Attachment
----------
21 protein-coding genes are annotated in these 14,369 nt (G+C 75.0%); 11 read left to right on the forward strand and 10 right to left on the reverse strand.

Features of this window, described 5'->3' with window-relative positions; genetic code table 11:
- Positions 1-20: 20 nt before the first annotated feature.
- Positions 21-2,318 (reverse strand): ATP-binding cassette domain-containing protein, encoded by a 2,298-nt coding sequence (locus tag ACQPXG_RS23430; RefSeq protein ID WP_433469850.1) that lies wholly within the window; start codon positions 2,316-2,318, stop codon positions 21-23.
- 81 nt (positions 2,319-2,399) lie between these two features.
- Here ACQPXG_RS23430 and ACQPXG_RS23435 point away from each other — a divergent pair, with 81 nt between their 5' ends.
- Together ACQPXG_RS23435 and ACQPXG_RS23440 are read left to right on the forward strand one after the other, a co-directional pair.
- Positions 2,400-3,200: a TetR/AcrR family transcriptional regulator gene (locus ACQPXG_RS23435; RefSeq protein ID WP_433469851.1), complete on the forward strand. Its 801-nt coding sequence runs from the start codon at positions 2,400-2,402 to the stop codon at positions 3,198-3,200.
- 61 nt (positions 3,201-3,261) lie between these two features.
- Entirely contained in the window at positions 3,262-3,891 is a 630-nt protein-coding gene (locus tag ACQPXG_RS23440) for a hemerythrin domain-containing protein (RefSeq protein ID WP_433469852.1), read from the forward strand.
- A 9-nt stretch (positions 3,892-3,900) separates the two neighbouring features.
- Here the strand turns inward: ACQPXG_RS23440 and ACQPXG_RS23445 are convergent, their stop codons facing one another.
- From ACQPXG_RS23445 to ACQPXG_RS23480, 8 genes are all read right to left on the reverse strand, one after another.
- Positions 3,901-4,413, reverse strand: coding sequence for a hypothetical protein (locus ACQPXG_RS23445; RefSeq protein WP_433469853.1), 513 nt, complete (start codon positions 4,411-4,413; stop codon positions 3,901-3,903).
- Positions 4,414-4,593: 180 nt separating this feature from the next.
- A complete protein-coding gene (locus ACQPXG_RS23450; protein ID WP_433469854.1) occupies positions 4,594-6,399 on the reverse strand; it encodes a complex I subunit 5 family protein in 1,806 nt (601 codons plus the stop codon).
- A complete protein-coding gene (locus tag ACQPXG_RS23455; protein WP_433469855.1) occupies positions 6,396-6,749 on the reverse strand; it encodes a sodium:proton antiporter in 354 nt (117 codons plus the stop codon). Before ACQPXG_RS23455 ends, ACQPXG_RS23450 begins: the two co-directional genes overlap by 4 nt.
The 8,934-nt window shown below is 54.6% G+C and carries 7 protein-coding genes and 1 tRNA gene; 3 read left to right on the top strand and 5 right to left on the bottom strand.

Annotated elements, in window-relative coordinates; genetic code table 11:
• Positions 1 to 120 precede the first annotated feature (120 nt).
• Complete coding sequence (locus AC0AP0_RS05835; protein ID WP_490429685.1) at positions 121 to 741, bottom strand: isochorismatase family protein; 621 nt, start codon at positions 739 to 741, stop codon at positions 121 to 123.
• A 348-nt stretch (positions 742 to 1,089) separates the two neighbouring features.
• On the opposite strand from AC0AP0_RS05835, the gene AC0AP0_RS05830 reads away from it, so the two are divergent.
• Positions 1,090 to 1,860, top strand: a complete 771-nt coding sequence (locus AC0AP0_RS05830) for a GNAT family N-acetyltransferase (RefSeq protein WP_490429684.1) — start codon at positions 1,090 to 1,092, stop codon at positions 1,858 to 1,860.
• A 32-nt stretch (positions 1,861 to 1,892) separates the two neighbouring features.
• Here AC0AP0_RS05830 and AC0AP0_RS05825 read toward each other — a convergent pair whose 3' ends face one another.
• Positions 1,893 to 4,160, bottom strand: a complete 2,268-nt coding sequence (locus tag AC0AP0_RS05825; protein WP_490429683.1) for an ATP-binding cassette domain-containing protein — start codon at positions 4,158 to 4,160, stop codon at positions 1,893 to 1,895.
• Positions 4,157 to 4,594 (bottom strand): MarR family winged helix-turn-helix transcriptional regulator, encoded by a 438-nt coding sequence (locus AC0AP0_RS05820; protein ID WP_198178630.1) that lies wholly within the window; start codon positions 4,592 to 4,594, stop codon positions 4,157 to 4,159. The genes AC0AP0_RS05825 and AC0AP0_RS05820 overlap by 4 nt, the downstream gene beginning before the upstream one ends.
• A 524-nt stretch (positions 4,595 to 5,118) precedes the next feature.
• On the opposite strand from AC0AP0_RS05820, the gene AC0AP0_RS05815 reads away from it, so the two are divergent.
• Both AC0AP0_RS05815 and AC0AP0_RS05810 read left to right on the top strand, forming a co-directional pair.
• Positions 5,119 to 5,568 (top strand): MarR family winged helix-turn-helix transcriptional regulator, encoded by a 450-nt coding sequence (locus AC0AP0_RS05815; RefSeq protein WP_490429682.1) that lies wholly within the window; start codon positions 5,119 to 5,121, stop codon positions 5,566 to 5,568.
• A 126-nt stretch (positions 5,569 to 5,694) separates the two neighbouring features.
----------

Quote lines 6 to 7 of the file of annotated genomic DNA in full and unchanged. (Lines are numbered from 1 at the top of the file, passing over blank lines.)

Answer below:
- Here ACQPXG_RS23430 and ACQPXG_RS23435 point away from each other — a divergent pair, with 81 nt between their 5' ends.
- Together ACQPXG_RS23435 and ACQPXG_RS23440 are read left to right on the forward strand one after the other, a co-directional pair.